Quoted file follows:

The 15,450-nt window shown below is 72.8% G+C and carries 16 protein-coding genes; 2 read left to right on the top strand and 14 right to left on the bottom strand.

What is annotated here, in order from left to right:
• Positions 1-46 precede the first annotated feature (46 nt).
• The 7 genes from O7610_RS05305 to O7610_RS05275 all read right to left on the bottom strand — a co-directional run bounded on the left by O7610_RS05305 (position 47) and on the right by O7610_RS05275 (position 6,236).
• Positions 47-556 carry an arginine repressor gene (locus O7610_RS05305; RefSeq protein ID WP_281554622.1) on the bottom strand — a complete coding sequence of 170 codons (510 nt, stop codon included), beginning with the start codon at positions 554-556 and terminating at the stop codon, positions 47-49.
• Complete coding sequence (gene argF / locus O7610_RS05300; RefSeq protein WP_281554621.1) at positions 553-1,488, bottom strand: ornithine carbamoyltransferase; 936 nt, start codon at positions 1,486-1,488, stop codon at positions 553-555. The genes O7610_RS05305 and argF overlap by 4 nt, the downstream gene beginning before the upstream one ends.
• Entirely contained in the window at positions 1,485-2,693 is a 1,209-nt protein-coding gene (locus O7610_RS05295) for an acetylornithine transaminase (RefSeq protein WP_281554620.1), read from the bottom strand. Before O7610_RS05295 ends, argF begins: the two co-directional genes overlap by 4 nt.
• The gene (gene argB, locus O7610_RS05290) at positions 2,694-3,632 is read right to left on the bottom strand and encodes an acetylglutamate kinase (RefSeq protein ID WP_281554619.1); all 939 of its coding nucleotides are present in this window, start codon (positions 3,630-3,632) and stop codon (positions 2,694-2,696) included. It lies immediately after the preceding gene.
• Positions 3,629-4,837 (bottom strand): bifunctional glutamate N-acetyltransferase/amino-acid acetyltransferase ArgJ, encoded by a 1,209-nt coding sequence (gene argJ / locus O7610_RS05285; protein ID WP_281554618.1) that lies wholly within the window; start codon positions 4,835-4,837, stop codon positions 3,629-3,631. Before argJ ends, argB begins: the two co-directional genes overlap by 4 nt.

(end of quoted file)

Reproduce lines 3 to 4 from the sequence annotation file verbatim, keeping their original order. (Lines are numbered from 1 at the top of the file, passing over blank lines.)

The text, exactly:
• Positions 1-46 precede the first annotated feature (46 nt).
• The 7 genes from O7610_RS05305 to O7610_RS05275 all read right to left on the bottom strand — a co-directional run bounded on the left by O7610_RS05305 (position 47) and on the right by O7610_RS05275 (position 6,236).